Transplantation of human stem cell-derived hepatocytes in an animal model of acute liver failure

  • Ramanathan R
  • Pettinato G
  • Beeston J
 et al. 
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Introduction Hepatocyte cell transplantation can be life-saving in patients with acute liver failure (ALF); however, primary human hepatocyte transplantation is limited by the scarcity of donor hepatocytes. We investigated the effect of stem cell-derived, hepatocyte-like cells in an animal xenotransplant model of ALF. Methods Intraperitoneal d-galactosamine was used to develop a lethal model of ALF in the rat. Human induced pluripotent stem cells (iPSC), human mesenchymal stem cells, and human iPSC combined with human endothelial cells (iPSC + EC) were differentiated into hepatocyte-like cells and transplanted into the spleens of athymic nude rats with ALF. Results A reproducible lethal model of ALF was achieved with nearly 90% death within 3 days. Compared with negative controls, rats transplanted with stem cell-derived, hepatocyte-like cells were associated with increased survival. Human albumin was detected in the rat serum 3 days after transplantation in more than one-half the animals transplanted with hepatocyte-like cells. Only animals transplanted with iPSC + EC-derived hepatocytes had serum human albumin at 14 days posttransplant. Transplanted hepatocyte-like cells homed to the injured rat liver, whereas the ECs were only detected in the spleen. Conclusion Transplantation of stem cell-derived, hepatocyte-like cells improved survival with evidence of in vivo human albumin production. Combining ECs may prolong cell function after transplantation.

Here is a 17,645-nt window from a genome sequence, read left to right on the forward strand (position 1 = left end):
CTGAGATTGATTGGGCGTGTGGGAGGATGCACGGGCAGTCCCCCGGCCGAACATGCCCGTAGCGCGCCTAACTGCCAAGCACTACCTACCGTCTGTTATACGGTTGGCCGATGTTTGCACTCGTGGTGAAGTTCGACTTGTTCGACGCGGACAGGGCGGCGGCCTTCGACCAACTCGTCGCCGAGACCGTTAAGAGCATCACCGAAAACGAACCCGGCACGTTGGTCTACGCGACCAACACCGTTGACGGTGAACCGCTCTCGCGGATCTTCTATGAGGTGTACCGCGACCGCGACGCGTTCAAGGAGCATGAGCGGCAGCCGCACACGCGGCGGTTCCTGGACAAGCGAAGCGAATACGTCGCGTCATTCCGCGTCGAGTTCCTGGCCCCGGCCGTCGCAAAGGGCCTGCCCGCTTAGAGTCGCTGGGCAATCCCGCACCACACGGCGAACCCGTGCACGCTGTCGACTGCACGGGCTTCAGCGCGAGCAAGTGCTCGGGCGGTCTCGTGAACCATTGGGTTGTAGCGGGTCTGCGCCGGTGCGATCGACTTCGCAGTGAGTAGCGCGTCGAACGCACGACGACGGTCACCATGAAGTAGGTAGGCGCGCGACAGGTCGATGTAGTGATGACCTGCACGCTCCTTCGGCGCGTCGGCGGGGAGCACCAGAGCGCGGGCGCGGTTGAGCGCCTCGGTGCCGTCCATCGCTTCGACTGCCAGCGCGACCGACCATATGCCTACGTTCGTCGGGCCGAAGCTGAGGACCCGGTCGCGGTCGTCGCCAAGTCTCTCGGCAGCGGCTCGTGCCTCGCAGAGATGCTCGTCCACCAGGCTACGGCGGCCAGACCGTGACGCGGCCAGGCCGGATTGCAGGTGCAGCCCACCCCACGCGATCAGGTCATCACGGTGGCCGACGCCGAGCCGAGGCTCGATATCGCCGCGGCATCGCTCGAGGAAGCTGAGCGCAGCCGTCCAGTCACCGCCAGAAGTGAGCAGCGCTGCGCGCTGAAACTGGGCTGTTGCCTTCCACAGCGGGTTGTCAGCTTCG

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  • Rajesh Ramanathan

  • Giuseppe Pettinato

  • John T. Beeston

  • David D. Lee

  • Xuejun Wen

  • Martin J. Mangino

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